Dog on scale.

The diet industry is constantly trying to sell us new kinds of foods that will supposedly help us lose weight fast or increase energy levels, and it is no different for our pets. Every day, we are bombarded with ads for a new grain-free dog food diet or a raw food diet that is better for cats. How can you tell which diets can actually make your pets healthier and which ones might be more harmful than good? Animal Medical Hospital & Urgent Care is here to help you see through the fads and find the best way to feed your pets the nutritious foods they need:

Fad Diet 1: The Grain-Free Dog Diet

Gluten-free diets are gaining notoriety among humans with many experts touting the benefits they have for the gut and against inflammation. Unfortunately, grain-free diets are also becoming popular in the canine world with new food brands advocating against feeding dogs grains. In actuality, it is very rare for a dog to have any kind of issue with grains, as it is for a dog to have a food allergy of any kind (and if they do have one, it will most likely be to some kind of meat or dairy). The FDA has even started to make a connection between grain-free dog diets and an increase in canine heart disease. If you really want to know how grain-free diets might affect your dog, talk to your Charlotte veterinarian.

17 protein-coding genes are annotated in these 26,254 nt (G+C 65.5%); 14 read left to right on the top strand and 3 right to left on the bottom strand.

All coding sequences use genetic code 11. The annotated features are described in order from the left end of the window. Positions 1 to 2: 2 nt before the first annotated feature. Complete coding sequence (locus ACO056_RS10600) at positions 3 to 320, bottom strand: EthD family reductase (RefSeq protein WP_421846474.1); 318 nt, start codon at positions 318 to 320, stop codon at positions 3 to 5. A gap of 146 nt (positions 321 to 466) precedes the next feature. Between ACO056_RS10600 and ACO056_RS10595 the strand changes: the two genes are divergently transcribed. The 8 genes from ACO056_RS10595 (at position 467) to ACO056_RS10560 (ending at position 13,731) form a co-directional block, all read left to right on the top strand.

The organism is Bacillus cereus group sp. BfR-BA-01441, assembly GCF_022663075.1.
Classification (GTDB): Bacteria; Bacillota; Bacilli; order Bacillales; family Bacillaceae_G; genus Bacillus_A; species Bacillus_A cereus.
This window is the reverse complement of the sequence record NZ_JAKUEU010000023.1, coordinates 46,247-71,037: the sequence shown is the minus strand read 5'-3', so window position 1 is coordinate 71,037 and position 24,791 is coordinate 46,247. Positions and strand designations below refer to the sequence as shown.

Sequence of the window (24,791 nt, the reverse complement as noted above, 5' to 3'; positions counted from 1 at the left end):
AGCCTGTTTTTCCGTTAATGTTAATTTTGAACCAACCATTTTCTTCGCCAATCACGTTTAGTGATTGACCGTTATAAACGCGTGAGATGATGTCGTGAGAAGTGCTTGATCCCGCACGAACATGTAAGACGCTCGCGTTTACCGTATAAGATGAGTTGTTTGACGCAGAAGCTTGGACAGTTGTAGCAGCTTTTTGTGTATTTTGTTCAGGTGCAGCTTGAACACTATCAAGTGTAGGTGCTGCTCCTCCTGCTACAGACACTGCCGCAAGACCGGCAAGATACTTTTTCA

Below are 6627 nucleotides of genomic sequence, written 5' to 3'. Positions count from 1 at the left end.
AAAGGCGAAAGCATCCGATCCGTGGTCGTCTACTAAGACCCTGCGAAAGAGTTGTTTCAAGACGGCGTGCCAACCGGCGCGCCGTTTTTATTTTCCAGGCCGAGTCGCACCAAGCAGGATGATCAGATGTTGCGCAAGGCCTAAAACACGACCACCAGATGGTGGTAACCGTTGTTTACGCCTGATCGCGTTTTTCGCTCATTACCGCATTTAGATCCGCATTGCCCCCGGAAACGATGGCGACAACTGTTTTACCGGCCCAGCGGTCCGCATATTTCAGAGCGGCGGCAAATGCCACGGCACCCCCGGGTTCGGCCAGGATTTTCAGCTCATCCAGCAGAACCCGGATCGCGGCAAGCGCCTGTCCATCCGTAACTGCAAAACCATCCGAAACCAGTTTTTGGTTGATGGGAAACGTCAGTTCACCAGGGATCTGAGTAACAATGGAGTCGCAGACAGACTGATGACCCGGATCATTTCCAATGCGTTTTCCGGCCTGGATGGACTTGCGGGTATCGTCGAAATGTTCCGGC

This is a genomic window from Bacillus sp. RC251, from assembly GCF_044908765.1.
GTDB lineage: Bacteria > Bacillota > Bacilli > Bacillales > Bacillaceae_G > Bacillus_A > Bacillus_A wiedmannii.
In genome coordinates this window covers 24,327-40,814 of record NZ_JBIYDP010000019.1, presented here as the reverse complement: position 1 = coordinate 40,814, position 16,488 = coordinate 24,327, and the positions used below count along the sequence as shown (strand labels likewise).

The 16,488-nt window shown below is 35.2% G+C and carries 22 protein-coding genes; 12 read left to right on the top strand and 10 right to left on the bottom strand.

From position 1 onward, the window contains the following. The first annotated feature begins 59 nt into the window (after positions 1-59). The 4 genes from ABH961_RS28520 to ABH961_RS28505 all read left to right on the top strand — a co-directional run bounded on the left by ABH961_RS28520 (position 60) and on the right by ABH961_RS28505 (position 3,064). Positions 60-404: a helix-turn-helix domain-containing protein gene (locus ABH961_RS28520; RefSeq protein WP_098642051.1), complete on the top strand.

Fad Diet 2: The Raw Food Diet

The raw food diet, or Biologically Appropriate Raw Food (BARF) diet, has many experts split. There is a school of people who believe that feeding your dog or cat raw food like they would find in the wild is better for their unique digestive systems. Others, however, think that raw foods leave your pets too susceptible to bacteria like salmonella and E. coli, which can lead to illness in dogs and humans. Wild wolf ancestors did not eat fruit or other plants, but domesticated dogs and cats have adapted to successfully digest produce. So is the raw food diet right for your pet? Only you and your veterinarian can decide.

Fad Diet 3: The Homemade Food Diet

Many pet owners have taken it upon themselves to make food for their pets at home. While there are certain instances in which this kind of diet can be helpful, like if your dog has an upset tummy or you are trying to help him lose weight, in most cases, veterinarians advise against these kinds of diets. A study from the University of California, Davis School of Veterinary Medicine found that almost none of the 200 homemade food recipes they studied had the proper amount of nutrients for a truly healthy pet. In fact, about 95 percent of them were lacking at least one essential nutrient. Instead of trying to tackle the issue of your pet’s nutrition on your own, talk to your Charlotte veterinarian about some of their favorite food brands.

At Animal Medical Hospital & Urgent Care, we want you to have all the information you need to give your pets the best life. From nutrition advice to veterinary services, we are always here to help you keep your pets healthy and happy. Call (704) 334-4684 to learn more.